Entries linking to sharp-shinned
Old English scearp "having a cutting edge; pointed; intellectually acute, active, shrewd; keen (of senses); severe; biting, bitter (of tastes)," from Proto-Germanic *skarpaz, literally "cutting" (source also of Old Saxon scarp, Old Norse skarpr, Old Frisian skerp, Dutch scherp, German scharf "sharp"), from PIE root *sker- (1) "to cut" (source also of Lettish skarbs "sharp," Middle Irish cerb "cutting").
The figurative meaning "acute or penetrating in intellect or perception" was in Old English; hence "keenly alive to one's own interests, quick to take advantage" (1690s). Of words or talk, "cutting, sarcastic," from early 13c. Meaning "distinct in contour" is from 1670s. The musical meaning "half step above (a given tone)" is from 1570s. Meaning "stylish" is from 1944, hepster slang, from earlier general slang sense of "excellent" (1940). Phrase sharp as a tack first recorded 1912 (sharp as a needle has been around since Old English). Sharp-shinned attested from 1704 of persons, 1813 of hawks.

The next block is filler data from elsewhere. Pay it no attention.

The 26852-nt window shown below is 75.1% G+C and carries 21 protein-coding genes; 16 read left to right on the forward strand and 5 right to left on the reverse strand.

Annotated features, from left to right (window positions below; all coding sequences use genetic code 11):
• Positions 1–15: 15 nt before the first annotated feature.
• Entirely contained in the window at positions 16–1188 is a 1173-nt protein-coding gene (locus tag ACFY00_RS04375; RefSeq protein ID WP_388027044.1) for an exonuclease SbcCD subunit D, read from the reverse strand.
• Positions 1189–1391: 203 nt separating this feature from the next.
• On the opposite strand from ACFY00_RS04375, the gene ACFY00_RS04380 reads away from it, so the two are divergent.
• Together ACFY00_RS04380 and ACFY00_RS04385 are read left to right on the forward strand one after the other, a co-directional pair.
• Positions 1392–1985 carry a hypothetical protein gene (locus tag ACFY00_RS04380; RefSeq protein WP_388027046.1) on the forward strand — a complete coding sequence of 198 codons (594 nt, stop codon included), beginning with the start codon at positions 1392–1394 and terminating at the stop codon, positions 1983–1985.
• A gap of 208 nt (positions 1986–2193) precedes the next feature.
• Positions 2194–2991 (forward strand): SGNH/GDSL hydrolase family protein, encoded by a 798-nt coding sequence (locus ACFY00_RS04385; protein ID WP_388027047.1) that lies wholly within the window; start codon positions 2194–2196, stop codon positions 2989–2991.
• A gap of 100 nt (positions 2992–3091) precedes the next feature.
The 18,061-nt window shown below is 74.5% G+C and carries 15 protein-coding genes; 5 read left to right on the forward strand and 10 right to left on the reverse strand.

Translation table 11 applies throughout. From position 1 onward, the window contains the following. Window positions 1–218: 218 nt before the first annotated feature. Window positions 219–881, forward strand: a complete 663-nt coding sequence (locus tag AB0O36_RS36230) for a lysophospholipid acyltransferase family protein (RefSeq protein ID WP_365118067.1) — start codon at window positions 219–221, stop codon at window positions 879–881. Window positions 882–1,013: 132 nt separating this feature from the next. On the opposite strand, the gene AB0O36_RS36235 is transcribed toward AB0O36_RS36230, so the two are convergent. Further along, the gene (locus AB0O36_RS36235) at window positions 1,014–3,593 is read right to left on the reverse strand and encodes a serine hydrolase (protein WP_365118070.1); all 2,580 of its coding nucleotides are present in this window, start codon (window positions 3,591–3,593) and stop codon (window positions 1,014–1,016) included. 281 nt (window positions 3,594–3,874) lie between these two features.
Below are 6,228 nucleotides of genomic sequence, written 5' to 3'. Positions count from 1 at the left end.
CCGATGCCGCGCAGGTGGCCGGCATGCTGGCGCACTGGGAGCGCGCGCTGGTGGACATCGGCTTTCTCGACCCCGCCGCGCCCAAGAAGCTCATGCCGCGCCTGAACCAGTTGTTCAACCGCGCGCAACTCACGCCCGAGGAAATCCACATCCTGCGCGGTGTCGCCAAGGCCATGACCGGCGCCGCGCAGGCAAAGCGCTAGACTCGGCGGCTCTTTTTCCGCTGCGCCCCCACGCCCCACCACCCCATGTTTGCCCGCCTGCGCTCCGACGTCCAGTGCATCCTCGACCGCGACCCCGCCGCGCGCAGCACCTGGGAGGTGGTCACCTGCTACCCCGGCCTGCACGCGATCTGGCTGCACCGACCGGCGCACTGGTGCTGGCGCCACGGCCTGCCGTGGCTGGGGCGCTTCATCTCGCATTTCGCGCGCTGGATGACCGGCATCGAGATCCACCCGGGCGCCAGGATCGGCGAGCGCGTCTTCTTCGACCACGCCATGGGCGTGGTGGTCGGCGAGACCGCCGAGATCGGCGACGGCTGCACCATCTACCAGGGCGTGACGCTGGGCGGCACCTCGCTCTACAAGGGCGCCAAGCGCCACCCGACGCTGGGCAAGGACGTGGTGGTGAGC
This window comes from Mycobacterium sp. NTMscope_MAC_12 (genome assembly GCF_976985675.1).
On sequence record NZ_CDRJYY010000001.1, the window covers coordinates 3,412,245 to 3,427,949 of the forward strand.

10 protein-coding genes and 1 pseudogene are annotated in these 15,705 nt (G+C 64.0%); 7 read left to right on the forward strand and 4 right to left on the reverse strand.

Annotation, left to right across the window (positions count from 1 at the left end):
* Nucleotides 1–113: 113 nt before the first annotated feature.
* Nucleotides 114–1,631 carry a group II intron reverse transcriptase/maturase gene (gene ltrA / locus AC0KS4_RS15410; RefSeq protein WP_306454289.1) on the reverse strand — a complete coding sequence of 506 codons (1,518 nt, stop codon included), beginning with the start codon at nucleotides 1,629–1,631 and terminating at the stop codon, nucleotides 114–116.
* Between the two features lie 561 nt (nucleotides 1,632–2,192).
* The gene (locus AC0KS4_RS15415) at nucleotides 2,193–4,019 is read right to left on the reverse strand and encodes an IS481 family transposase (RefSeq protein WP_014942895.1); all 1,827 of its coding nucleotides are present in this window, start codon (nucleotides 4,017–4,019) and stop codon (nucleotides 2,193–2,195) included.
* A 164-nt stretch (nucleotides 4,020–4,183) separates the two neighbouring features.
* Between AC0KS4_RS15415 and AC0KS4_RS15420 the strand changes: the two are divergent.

Middle English shin, from Old English scinu "fore part of the leg below the knee; shinbone," from Proto-Germanic *skino "thin piece" (source also of Dutch scheen, Middle Low German schene, Old High German scina "shin," German Schienbein "shin, shinbones"), from PIE root *skei- "to cut, split." Shinbone, shin-bone is Old English scinban. Shin splints is attested by that name from 1930.
updated on August 09, 2022